# How do I find the function that is perfectly between y = x^2 and y = x?

At first, I thought it was as simple as taking both functions adding them together then dividing by two, but this is not the case for what I am looking for. Here is a plot of the following:

y = x
y = x^2
y = 1/2*(x^2+x)
points exactly in between y = x and y = x^2

As you can see the red line representing y = 1/2*(x^2+x) does not land on the green points which are exactly in between the two functions y = x and y = x^2. What I am trying to learn how to do is figure out how to find the function which represents the exact middle between the two equations y = x and y = x^2.

I have already tried using an excel sheet to fit a line to all the green points I have calculated and still can't come up with a good line that fits.

I have looked into calculating the midpoint between two given points and that only helped calculate the points between the two equations, and didn't help towards obtaining a function that perfectly represents the line between y = x and y = x^2.

Thanks for any help or suggestions towards the right domain of math reserved for solving cases like this one.

cheers!!

• How do you define “exactly in between?” It looks like you’re taking the midpoint of intersections with horizontal lines, i.e., the average of the $x$-values that produce the same value of $y$.
– amd
Jun 29 '19 at 19:30

[A simple way to derive the function in the accepted answer.] It looks like you’re defining “exactly in between” as being halfway between the two graphs along a a horizontal line. That is, the $$x$$-coordinate of the in-between point is the average of the values of $$x$$ that produce the same value of $$y$$ for the two functions. Inverting the two functions, we then have for this midpoint $$x = \frac12(y+\sqrt y).$$ Solving for $$x$$ and taking the positive branch gives $$y = \frac12(1+4x+\sqrt{1+8x}).$$

• Thank you, this makes perfect sense to me Jun 30 '19 at 3:21

The green dots in your plot have the coordinates

a = {{0, 0}, {1, 1}, {3, 4}, {6, 9}, {10, 16}, {15, 25}, {21, 36}, {28, 49}, {36, 64}, {45, 81}}

which can be calculated with the formula

f[x_] = (1 + 4 x - Sqrt[1 + 8 x])/2

Test:

f[10]
(*    16    *)
f[45]
(*    81    *)

How to find this formula: in Mathematica,

FindSequenceFunction[a, x]
(*    (-1 + 1/2 (1 + Sqrt[1 + 8 x]))^2    *)
• How did you come up with the equation f[x_] = (1 + 4 x - Sqrt[1 + 8 x])/2 ?? Thanks btw! Jun 29 '19 at 14:38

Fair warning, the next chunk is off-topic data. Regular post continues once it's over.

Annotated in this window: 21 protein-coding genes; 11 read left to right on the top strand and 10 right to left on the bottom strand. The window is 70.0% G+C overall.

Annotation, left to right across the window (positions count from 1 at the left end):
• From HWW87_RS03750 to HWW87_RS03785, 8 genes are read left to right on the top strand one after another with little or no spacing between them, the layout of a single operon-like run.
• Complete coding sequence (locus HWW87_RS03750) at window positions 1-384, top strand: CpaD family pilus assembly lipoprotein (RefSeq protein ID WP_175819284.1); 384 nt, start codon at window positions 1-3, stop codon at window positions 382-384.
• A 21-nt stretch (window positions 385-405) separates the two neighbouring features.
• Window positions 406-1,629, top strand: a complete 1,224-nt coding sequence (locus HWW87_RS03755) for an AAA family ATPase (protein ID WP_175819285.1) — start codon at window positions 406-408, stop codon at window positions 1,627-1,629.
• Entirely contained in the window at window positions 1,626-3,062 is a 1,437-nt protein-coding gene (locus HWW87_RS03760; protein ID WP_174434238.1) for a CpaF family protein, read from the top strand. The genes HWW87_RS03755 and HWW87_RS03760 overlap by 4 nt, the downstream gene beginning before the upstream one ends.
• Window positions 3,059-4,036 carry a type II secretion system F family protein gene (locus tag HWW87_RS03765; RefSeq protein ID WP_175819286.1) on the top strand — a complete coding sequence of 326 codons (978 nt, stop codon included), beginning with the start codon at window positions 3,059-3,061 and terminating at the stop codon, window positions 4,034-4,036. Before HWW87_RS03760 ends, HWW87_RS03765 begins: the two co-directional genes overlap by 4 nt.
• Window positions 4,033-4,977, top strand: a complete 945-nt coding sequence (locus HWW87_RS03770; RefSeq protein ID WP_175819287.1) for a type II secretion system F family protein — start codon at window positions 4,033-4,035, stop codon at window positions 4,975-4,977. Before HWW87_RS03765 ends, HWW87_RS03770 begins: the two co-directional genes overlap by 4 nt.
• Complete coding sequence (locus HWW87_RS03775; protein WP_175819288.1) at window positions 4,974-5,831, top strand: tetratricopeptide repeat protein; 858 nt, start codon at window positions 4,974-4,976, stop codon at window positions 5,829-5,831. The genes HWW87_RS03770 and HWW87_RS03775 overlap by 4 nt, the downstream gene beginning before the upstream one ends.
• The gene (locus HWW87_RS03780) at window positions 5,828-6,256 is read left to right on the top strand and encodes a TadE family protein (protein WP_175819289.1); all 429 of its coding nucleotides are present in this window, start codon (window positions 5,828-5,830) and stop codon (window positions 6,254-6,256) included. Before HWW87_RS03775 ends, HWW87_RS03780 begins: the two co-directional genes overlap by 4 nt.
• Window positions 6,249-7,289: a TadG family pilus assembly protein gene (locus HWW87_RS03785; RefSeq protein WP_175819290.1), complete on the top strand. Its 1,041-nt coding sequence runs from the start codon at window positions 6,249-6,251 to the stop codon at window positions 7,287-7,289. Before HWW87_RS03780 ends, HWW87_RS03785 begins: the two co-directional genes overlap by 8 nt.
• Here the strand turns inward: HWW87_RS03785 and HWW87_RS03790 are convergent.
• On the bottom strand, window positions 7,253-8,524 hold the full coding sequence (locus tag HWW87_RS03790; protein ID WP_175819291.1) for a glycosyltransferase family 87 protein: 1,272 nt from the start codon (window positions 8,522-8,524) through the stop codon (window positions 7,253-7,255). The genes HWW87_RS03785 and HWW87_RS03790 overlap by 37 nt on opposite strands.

• @Roman, I do not see anything inpolite in that. What is inpolite is to teach ethics people who did not ask for that. I didn't touch your parts and made amendments while it was on MMA. Additions did not deserve the new answer. Pardon if it offended you. Jun 29 '19 at 15:28
• @vternal3 Also Solve[{y == t^2, x == Sum[i, {i, t}]}, {y}, {t}]. Jun 29 '19 at 15:52

The point between two points is simply $$\frac{1}{2} \left(p_1+p_2\right)=p_m$$

For example:

$$\frac{1}{2} (\{1,2\}+\{5,6\})=\{3,4\}$$

So an easy solution is to write a mean of the functions your have and we should get something in the middle. You say a line...but I assume you mean a curve?

f[x_] := Mean[{x^2, x}]
Plot[{x, x^2, f[x]}, {x, -10, 10}, ImageSize -> Large, PlotLegends -> "Expressions"]

There are no perfectly straight lines you can build between x and x^2, x^2 grows quadratically and x linearly, to stay perfectly on the mean of the two, you will end up building a curve and not a line.

• $x^2$ grows quadratically, not exponentially. Jun 29 '19 at 10:22
• yes, thats what I meant! will correct :) Jun 29 '19 at 10:23
• right I do indeed mean a curve not a line... or maybe a curved line hehe.
– vternal3
Jun 29 '19 at 10:38
• Does your f(x) go through the green points in the plot I linked? Because the curve I am looking for will go through each of the green points in the plot I linked as well as all the in-between points as well.
– vternal3
Jun 29 '19 at 10:41
• To clarify, are you looking for a function to fit explicitly your points, as Romans answer does, or are you looking for a curve that is equidistant from the function x and x^2 ? As these are very different solutions. Jun 29 '19 at 12:46